Australian authorities are still searching for debris from MH370. There are plans that this search could go on for many days, in spite of what families of those aboard have heard. Malaysia Airlines initially told the families that they believe the plane went down in the Southern Indian Ocean and that there were no survivors. However, rumours are spreading that the airline has held back on several secrets about the missing flight.
Malaysia Airlines has come under fire for many elements of the MH370 disaster. Their choice, for example, to send a text to relatives of those aboard informing them that they believed the plane to have crashed with no hope of rescue. Danica Weeks is amongst those grieving for family, as her husband was on the plane, and she stated that the use of a text message to convey such sensitive information “sickened” her. Husband Paul Weeks was on his way to begin a new job as a mining engineer. Now she is left with the struggle of how to break the news to her three-year-old son.
Speculation had been building around the possibility that the plane was downed intentionally by its pilot Captain Zaharie Ahmad Shah. Investigators into the situation made public that the captain was said to have received a phone call from a woman just prior to boarding. It was also known that of the two pilots, he was the one with more experience. Investigators looked into local terrorist groups, but found no connection. They also did not discover any kind of financial difficulties. There was some speculation that Shah had been acting strangely at home. He had built a flight simulator, but the FBI found nothing sinister with the data.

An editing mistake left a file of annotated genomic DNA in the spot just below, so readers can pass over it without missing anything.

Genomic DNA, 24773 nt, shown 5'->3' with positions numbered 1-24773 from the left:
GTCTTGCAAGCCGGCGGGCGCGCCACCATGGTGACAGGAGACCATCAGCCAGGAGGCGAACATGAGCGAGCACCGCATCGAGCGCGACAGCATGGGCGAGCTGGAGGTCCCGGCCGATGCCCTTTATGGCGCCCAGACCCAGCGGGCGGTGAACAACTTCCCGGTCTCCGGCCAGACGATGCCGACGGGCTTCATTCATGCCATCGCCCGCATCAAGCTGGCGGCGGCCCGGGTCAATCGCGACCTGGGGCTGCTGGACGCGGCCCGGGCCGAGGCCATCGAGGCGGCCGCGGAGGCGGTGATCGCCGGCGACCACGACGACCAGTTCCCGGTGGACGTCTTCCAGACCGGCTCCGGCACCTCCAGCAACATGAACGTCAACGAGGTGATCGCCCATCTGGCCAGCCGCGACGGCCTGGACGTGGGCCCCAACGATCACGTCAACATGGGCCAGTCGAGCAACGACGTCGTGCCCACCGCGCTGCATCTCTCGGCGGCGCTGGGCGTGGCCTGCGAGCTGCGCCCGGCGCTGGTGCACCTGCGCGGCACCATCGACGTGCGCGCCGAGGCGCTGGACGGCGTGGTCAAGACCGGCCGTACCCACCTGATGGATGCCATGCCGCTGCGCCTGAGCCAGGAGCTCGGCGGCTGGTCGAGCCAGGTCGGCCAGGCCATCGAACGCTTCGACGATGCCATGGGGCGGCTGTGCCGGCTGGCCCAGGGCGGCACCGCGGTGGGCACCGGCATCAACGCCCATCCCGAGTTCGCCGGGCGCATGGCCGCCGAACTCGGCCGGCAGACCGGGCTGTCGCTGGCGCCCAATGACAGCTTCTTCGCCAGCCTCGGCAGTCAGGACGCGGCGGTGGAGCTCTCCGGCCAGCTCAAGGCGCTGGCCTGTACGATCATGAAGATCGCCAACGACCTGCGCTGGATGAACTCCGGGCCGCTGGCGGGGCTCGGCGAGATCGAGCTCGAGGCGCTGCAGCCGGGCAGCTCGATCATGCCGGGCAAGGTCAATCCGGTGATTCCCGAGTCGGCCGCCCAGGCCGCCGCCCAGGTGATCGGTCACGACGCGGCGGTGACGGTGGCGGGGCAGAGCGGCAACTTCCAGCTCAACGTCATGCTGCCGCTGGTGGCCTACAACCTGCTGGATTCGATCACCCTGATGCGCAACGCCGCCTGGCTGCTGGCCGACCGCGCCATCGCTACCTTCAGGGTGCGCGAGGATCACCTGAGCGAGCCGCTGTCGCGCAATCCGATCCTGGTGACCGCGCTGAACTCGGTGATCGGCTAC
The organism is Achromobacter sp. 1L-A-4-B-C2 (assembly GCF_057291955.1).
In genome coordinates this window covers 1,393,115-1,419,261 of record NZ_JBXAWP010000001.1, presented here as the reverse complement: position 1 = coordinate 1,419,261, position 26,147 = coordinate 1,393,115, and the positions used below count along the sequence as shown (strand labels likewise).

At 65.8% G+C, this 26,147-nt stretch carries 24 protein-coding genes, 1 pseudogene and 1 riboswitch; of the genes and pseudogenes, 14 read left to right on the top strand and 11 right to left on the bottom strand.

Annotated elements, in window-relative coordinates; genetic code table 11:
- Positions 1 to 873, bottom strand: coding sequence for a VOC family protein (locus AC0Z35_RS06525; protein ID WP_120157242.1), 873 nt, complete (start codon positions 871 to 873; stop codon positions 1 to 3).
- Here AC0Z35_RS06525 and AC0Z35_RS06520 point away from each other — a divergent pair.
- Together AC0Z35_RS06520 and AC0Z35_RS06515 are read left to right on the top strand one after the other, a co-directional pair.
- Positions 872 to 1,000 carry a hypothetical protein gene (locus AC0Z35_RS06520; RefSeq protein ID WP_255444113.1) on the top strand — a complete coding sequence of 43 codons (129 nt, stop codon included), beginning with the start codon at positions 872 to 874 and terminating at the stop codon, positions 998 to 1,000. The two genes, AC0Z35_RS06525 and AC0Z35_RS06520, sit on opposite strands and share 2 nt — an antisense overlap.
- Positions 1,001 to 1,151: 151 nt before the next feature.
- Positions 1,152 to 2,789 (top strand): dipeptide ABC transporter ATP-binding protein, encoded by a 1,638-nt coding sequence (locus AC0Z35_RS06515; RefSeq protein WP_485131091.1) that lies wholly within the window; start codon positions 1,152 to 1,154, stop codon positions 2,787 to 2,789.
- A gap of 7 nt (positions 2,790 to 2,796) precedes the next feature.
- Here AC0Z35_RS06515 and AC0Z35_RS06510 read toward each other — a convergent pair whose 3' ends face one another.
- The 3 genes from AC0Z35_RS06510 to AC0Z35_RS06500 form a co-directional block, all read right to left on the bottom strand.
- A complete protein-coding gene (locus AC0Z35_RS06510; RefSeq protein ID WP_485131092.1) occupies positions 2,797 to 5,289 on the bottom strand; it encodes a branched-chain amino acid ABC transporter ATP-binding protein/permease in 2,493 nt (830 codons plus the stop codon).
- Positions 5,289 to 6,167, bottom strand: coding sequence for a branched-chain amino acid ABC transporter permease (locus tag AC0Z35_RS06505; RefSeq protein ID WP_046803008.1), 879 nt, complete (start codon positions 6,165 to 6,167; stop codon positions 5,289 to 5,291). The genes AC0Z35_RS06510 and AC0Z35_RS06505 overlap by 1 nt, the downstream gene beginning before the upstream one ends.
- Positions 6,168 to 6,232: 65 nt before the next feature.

Son of Shah, Ahmad Seth has come forward to defend him. He admits that they were not particularly close due to the number of hours his father spent in the air, but he is adamant that he could not have deliberately hurt anyone. Seth has informed police that his father had no strong political affiliations and would not have committed suicide. Seth added, “I know my father better.” Unofficially, the blaming of the pilot has been seen by some as a way to cover up another kind of fault made by Malaysian Airlines.
This fact is strengthened by a refusal of Malaysia Airlines to share sealed evidence about the MH370 disappearance. At the briefing on Wednesday last week, angry relatives were informed that the company is holding back on secrets to do with the plane. The evidence is known to be in the form of radar data, air traffic control radio transcripts and airport security recordings. The airline also refused to release their full cargo holdings, even though this could have hampered the search early on.
The airline has already come under fire for being too slow to release information about the crash. One frustrated relative spoke up at the briefing saying that they were left “speechless” by the lack of care and information offered to them.
Searching for the missing airplane has been exacerbated by gale force winds last week. As hopes of ever finding the missing Malaysia Airlines flight MH370 fade, speculation about what had caused the crash deepens. For relatives, the belief that the airline is holding on to secrets seems like salt on the wound.
By Sara Watson